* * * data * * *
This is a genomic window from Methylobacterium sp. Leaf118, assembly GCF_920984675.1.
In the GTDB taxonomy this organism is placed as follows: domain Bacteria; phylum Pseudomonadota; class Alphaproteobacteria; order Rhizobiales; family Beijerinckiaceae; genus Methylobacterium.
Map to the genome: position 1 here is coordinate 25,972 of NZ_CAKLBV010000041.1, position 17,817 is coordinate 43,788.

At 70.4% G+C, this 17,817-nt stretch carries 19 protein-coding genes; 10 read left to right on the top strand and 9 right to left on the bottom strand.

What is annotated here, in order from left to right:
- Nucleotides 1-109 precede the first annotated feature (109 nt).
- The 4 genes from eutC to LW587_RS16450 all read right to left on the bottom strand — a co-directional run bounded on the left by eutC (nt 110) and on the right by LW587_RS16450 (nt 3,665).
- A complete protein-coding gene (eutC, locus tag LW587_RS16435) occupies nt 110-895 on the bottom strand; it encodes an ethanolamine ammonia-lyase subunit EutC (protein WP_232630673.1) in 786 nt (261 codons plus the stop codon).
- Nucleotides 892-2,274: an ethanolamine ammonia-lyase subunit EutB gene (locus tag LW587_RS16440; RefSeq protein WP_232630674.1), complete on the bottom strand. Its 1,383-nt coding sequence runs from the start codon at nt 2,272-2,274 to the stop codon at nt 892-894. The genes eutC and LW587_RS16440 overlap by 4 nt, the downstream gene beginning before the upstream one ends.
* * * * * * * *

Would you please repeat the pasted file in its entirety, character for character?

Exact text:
This is a genomic window from Methylobacterium sp. Leaf118, assembly GCF_920984675.1.
In the GTDB taxonomy this organism is placed as follows: domain Bacteria; phylum Pseudomonadota; class Alphaproteobacteria; order Rhizobiales; family Beijerinckiaceae; genus Methylobacterium.
Map to the genome: position 1 here is coordinate 25,972 of NZ_CAKLBV010000041.1, position 17,817 is coordinate 43,788.

At 70.4% G+C, this 17,817-nt stretch carries 19 protein-coding genes; 10 read left to right on the top strand and 9 right to left on the bottom strand.

What is annotated here, in order from left to right:
- Nucleotides 1-109 precede the first annotated feature (109 nt).
- The 4 genes from eutC to LW587_RS16450 all read right to left on the bottom strand — a co-directional run bounded on the left by eutC (nt 110) and on the right by LW587_RS16450 (nt 3,665).
- A complete protein-coding gene (eutC, locus tag LW587_RS16435) occupies nt 110-895 on the bottom strand; it encodes an ethanolamine ammonia-lyase subunit EutC (protein WP_232630673.1) in 786 nt (261 codons plus the stop codon).
- Nucleotides 892-2,274: an ethanolamine ammonia-lyase subunit EutB gene (locus tag LW587_RS16440; RefSeq protein WP_232630674.1), complete on the bottom strand. Its 1,383-nt coding sequence runs from the start codon at nt 2,272-2,274 to the stop codon at nt 892-894. The genes eutC and LW587_RS16440 overlap by 4 nt, the downstream gene beginning before the upstream one ends.